On Tuesday at the Consumer Electronics Show in Las Vegas, Sony announced cumulative PlayStation 4 (or, PS4) sell-through of over 4.2 million units as of December 28. The PS4 launched in the U.S. and Canada on November 15, and in Europe, Australasia, and Latin America on November 29. Previously, on November 18, Sony announced that 1 million PS4 units sold-through in the console’s first day of release. On December 3, Sony (NYSE:SNE) announced that worldwide PS4 sell-through had surpassed 2.1 million units as of December 1.
The PS4 sell-through figure significantly exceeded our expectation of 3 – 3.3 million units. Thus far, PS4 sell-through is greater than that of its next-gen competitor, Microsoft’s Xbox One, and over twice the sales level of the predecessor PS3. Yesterday, Microsoft (NASDAQ:MSFT) announced Xbox One worldwide sell-through of over 3 million units before the end of 2013. We view the two announcements as a positive for GameStop, however, as the two next-gen launches in November are garnering a positive response from the gaming community.
Also on Tuesday, Sony announced PlayStation Now (or, PS Now), a streaming game service that leverages the cloud. PS Now will deliver older PS3 titles digitally to the PS4 and PS3 initially, with availability on the PS Vita to follow at a later date. PS Now will allow gamers to rent individual titles or choose a subscription if they want to play multiple games, among other perks. Sony will begin a beta test of PS Now on PS3 systems in certain regions of the U.S. at the end of January, with a full roll out expected in the summer.
We believe the sell-off in GameStop (NYSE:GME) shares that followed the PS Now announcement is overdone. We expected Sony to announce a streaming gaming service ever since its acquisition of Gaikai in 2012. It is unclear what games will be available (we expect older first-party titles primarily) on the service and equally unclear what Sony intends to charge for subscriptions or for rental. Game streaming services have been spectacularly unsuccessful in the past, as evidenced by the bankruptcy of OnLive in 2012. We believe OnLive’s struggles were attributable to poor uptake of the service (peaking at an estimated 300,000 users), and we believe that the lack of quality content was the main reason that the company had difficulty attracting subscribers.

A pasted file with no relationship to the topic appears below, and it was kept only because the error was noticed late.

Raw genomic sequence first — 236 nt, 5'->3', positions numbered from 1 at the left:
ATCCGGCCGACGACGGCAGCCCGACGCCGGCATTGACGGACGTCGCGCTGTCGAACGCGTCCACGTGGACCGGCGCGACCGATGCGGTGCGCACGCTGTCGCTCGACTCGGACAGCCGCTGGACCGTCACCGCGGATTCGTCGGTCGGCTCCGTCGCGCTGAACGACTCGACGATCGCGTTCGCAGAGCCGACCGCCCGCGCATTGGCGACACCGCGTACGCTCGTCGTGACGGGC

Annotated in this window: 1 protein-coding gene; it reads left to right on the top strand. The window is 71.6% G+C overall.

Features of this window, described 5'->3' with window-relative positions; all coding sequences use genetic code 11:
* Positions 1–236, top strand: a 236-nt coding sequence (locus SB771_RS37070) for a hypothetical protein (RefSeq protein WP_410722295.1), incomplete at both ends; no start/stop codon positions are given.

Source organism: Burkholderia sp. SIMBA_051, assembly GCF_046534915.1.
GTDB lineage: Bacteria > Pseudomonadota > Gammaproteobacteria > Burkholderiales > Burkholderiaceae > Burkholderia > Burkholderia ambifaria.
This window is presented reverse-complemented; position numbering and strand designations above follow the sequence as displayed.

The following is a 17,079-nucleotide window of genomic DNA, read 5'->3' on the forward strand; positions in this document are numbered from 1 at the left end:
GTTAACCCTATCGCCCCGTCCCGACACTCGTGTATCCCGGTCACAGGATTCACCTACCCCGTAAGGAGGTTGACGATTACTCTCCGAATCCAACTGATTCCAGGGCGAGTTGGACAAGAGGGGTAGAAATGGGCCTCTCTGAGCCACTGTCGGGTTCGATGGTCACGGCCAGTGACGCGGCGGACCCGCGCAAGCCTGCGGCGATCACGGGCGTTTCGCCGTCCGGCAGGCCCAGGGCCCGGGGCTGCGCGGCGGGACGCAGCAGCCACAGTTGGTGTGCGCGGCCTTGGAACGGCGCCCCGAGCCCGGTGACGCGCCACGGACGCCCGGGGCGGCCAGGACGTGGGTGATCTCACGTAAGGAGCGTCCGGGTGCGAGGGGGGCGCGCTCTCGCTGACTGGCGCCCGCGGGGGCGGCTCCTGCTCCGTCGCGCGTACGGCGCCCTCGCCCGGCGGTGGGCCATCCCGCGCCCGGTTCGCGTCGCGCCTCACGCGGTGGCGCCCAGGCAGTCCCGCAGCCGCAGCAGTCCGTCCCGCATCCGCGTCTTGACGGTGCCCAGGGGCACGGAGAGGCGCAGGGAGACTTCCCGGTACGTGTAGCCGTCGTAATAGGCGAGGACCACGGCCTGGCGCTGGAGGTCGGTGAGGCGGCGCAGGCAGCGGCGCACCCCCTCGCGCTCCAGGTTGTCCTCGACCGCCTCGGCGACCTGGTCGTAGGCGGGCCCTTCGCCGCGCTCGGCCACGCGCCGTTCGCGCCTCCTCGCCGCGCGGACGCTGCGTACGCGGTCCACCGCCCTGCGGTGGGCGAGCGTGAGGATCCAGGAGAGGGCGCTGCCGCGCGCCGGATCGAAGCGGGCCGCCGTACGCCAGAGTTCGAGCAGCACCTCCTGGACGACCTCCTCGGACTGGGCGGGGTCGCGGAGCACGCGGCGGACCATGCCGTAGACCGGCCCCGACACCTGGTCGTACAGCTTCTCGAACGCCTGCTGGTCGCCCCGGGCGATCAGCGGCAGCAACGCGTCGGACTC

It is important to note that PS4 has no backwards compatibility with PS3 discs, meaning that the availability of PS3 digitally-streamed games will not directly result in lower used sales of PS3 games to PS4 owners. GameStop’s used gaming sales from PS3 discs on PS3 consoles are most likely to be impacted. However, until we know more about game availability, timing, and pricing, among other factors, we do not see a meaningfully negative impact to GameStop in the near-term. Our bias is that this service will attract fewer than 1 million subscribers, and will impact overall game sales by 1 – 2 percent in the aggregate over the next five years.
Microsoft’s and Sony’s console sales announcements strengthen our belief that GameStop will report holiday sales results (nine-week period ending January 4) well above its Q4:13 comps guidance range of up 2 – 9 percent. We note that the nine-week period includes the retail months of November (previously released by NPD on December 12) and December (to be released by NPD on January 16). Our estimate of up 10 percent will likely prove too conservative, with the comp coming in closer to the teens and possibly the low 20s.
GameStop will report its holiday sales results before the market open next Tuesday, January 14, and we will intend to maintain our estimates until then, as we remain unsure of the impact the next-generation console launches had on current generation software sales. We will publish a GameStop comp preview later this week.
We are maintaining our OUTPERFORM rating and our 12-month price target of $60. Our PT is based on 14.5x our FY:14 EPS estimate of $4.15. Although many quality retailers trade at 20x EPS, GME faces headwinds from the transition to digital downloads. Risks to attainment of our share price target include changes to game release timing, the effects of competition, supply of video game products, macroeconomic factors, and slower-than-expected consumer demand for video game hardware and software.
Michael Pachter is an analyst at Wedbush Securities.